Mobility21 UTC Faculty Authors Article Telling Cities Robocars Could Be the End of Downtown Parking

September 3, 2019
Posted in What's Happening

September 3, 2019

Costa Samaras, Mobility21 UTC Faculty in CEE/EPP at Carnegie Mellon, in collaboration with Postdoctoral Research Associate Corey Harper, authored in article published in The Conversation about the future of autonomous vehicles and their impact on city parking lots. Read the full article here.

CMU Students Making an Impact in a Big Way, Far Away

July 3, 2019
Posted in What's Happening

Article By Bruce Gerson

Four students took a meaningful and fulfilling winter-break trip they’ll never forget.

Christina Ou, Cathy Fang, Melina Driscoll and Ashley Burbano, members of Carnegie Mellon University’s Engineers Without Borders (EWB), traveled to Nyadire, Zimbabwe, where they spent two weeks at the town’s United Methodist Centre helping the small community of about 2,000 people. Their trip was twofold: They followed up on their chapter’s four-year solar street light project and began a new effort to improve the cooking system for a local school.

Read more…

 

Students from PA Rural Robotics Initiative Visit CMU

July 3, 2019
Posted in What's Happening

June 27, 2019

Today, 15 students from the Franklin Area High School went to Carnegie Mellon University for the day. The students, all part of the PA Rural Robotics Initiative, traveled almost 2 hours each way to get a glimpse into some of CMU’s programs and resources.

Organized and supported by CMU’s Mobility21 University Transportation Center and the Robotics Institute, the visit included:

  • A discussion of transportation & technology
  • An introduction to making traffic “smarter”
  • A tour of the NavLab where the students saw and learned about autonomous vehicles
  • A tour of the Field Robotics Center where the students learned more about aerial robotics
  • A networking lunch where the students met and talked with members of the 2019 CMU Robotics Institute Summer Scholars cohort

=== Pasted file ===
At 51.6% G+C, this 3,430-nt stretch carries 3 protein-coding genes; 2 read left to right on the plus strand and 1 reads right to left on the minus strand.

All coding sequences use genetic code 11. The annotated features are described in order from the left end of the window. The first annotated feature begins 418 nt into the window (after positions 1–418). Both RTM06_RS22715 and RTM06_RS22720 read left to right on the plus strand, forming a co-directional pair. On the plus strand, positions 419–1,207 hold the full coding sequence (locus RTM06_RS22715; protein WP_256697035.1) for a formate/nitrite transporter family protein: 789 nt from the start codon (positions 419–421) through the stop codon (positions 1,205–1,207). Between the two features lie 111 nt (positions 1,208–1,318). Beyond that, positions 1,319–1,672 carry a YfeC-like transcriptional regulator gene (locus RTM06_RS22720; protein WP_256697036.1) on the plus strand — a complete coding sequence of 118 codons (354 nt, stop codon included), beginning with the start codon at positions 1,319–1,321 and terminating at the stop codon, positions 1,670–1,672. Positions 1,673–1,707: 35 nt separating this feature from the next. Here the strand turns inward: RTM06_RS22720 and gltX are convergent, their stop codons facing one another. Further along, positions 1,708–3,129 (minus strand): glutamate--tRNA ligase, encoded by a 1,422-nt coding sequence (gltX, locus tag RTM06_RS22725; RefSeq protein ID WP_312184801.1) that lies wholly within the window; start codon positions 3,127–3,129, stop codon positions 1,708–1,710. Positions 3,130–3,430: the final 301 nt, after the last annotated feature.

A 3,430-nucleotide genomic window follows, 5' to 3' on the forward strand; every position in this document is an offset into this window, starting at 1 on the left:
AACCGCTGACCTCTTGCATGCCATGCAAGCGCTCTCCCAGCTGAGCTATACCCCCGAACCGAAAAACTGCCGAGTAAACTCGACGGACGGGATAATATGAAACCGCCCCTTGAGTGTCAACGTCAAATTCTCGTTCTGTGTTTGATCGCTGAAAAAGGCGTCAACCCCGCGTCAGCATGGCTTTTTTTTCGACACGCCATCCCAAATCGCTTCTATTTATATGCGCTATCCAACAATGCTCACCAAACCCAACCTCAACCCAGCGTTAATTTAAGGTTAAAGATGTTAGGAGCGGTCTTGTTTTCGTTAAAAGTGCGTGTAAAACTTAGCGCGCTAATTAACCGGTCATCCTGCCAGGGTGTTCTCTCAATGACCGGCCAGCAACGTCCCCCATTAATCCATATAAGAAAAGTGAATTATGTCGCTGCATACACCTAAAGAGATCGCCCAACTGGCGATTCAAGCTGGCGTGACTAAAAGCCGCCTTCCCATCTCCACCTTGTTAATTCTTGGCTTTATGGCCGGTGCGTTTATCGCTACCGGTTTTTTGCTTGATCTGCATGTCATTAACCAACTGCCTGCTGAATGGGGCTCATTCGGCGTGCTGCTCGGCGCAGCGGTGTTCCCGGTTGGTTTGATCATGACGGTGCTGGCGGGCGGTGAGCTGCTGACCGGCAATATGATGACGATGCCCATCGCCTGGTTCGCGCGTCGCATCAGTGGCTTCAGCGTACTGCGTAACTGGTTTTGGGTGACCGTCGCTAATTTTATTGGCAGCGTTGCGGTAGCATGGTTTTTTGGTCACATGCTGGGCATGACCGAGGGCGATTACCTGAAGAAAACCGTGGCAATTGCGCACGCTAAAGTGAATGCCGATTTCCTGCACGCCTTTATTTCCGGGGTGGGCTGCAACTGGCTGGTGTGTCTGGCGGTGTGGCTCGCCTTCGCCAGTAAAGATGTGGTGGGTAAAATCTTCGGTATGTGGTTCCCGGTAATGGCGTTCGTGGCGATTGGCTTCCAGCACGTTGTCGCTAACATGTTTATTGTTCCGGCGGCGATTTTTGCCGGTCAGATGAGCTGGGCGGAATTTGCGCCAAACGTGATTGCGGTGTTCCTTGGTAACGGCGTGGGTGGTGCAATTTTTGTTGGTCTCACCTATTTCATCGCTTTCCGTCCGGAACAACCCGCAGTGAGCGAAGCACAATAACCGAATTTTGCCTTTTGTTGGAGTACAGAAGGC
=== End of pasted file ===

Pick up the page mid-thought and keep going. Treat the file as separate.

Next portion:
When asked what she thought of the experience, Grace said “I really enjoyed learning about the autonomous vehicles and our discussions with the summer scholars. Thank you, CMU!”

Tim Heffernan, the Executive Director of the PA Rural Robotics Initiative said “Although geographically Carnegie Mellon isn’t too far from home, sometimes these types of opportunities and institutions seem worlds away to these students. Having the chance to meet the summer scholars and interact with the world’s best in their professions will change how these kids view themselves and their futures. We couldn’t be more excited about, and grateful for, the opportunity that our friends at CMU have provided for these young people. Events like today have a positive impact on our kids and our region.”

In addition to the students and Mr. Heffernan, five chaperones accompanied the group:

  • Mrs. Jill Foys, Northwest Commission, Director
  • Mr. Trenton Moulin, Bridge Builders Community Foundation, Executive Director
  • Mr. William Vonada, Cranberry Area School District, Superintendent
  • Dr. Jody Strausser, Clarion University of Pennsylvania, Associate Professor Computer Information Science, PA Rural Robotics 2019 Volunteer of the Year